The body of knowledge built since the arrival of West Nile virus in the Americas in 1999 is now powering efforts to minimize its impact and prepare for the invasion of other mosquito-borne diseases. A new special collection in the Journal of Medical Entomology takes stock of lessons learned and progress made over the past 20 years of West Nile virus research, surveillance, and control.
By Donald A. Yee, Ph.D. The old adage “bad press is better than no press” has a long history, and it surely applies to coverage of insects broadly and insects that […]
By Alan Bolds A study by researchers at the University of Illinois Urbana-Champaign (UIUC) found that mosquito infection rates (MIR) for West Nile virus can be estimated with statistical models […]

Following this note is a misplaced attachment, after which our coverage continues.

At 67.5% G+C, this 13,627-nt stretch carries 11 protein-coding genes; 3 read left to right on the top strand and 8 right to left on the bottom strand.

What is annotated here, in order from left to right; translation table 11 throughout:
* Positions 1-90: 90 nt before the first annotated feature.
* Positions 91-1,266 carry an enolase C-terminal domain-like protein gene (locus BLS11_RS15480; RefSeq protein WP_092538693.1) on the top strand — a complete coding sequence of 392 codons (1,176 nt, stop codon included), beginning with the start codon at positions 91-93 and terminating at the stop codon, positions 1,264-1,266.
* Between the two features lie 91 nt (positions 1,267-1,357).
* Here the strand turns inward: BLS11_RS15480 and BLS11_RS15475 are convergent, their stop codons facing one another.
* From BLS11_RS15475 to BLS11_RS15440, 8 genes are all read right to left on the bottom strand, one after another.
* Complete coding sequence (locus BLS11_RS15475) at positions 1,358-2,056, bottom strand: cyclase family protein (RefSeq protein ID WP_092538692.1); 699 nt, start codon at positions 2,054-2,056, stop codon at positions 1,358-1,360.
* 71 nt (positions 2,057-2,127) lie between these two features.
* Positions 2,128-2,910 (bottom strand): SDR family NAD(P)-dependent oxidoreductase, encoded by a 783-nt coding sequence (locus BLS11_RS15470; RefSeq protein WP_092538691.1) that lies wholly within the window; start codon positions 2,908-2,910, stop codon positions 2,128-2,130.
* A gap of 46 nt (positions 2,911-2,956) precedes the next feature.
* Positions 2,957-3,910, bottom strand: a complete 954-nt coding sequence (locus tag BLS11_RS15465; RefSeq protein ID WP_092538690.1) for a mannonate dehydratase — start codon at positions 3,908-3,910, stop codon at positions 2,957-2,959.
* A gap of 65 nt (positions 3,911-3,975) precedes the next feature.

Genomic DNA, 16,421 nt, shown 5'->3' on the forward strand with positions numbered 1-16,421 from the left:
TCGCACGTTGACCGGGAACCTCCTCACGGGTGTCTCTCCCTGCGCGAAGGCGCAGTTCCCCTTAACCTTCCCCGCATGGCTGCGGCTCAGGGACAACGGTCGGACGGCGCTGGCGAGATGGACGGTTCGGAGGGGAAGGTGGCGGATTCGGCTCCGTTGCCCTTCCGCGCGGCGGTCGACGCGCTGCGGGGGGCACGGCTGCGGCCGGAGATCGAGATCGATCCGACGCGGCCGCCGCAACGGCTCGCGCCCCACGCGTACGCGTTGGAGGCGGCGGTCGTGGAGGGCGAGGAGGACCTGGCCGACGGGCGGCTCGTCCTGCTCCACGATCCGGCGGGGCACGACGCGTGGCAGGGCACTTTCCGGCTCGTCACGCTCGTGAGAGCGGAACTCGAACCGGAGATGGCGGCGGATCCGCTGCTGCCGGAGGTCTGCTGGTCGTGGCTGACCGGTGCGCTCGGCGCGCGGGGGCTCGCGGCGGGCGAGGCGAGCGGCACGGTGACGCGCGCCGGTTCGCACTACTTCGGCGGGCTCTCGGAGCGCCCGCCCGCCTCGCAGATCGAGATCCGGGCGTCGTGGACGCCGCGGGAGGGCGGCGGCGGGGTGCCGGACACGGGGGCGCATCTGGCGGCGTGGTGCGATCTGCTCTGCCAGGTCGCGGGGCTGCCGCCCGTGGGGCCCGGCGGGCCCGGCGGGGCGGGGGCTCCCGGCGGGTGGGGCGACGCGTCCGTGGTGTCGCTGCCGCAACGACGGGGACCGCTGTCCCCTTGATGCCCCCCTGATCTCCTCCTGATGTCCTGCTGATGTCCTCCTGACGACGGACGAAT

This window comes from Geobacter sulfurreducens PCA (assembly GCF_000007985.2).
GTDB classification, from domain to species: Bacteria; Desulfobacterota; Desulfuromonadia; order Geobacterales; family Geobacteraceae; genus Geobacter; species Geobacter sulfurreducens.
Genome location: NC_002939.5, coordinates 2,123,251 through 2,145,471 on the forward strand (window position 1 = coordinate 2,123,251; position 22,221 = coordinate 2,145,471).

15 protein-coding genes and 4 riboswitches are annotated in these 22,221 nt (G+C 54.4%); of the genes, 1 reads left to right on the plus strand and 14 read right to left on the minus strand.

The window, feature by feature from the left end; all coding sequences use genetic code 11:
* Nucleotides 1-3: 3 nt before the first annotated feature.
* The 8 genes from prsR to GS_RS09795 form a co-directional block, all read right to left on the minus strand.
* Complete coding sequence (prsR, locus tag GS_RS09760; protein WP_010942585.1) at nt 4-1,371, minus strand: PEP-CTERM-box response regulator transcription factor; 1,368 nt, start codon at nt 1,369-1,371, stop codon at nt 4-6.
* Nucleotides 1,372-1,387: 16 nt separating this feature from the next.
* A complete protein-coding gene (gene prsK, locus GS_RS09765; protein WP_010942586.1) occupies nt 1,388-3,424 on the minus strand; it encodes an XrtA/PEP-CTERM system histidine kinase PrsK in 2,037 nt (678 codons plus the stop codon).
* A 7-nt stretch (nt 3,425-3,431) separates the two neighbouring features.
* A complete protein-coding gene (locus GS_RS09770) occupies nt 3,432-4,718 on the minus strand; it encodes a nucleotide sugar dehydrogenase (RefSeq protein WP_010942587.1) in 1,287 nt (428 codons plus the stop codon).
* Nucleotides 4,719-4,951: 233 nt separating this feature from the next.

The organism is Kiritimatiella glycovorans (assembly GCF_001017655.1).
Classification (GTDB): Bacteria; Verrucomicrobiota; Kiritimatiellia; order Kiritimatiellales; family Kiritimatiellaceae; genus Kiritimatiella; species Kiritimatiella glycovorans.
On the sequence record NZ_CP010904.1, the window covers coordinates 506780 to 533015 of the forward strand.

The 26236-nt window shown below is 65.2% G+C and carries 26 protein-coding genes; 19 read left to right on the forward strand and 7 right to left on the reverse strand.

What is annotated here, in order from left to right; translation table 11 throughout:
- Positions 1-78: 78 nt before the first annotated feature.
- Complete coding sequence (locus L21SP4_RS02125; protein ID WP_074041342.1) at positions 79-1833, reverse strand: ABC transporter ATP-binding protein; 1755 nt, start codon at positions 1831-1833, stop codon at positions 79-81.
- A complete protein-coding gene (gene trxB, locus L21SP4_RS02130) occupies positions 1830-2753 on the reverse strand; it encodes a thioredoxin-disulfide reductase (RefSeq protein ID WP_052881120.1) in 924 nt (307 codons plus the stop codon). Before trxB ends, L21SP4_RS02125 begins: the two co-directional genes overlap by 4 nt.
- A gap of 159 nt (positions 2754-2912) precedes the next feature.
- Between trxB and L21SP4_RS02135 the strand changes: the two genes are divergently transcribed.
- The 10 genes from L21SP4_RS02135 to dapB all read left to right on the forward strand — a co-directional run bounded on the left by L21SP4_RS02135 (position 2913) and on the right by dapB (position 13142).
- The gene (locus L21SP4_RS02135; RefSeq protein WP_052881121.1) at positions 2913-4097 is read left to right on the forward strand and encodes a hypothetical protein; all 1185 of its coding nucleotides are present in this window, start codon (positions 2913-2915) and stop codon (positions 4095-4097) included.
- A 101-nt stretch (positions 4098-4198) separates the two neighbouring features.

Mowing grass and weeds is a useful way of managing some pests. For example, clearing yards and fields is one way of managing ticks without using insecticides because mowing discourages […]
Wolbachia, a genus of bacteria that infects insects and other arthropods, has been used in the past to control mosquitoes and to hinder their ability to spread diseases such as […]
Since the 1950s, scientists have used radiation to sterilize insects, which are then released into the wild to mate, but no offspring are produced. Known as the sterile insect technique […]
In recent years, some reports have claimed that as global temperatures rise, more areas will be affected by diseases that are spread by mosquitoes, such as malaria, dengue, and yellow […]
Grayson Brown, an entomologist at the University of Kentucky and Past President of the Entomological Society of America, is testing the biting rate of mosquitoes in residential backyards in Lexington, […]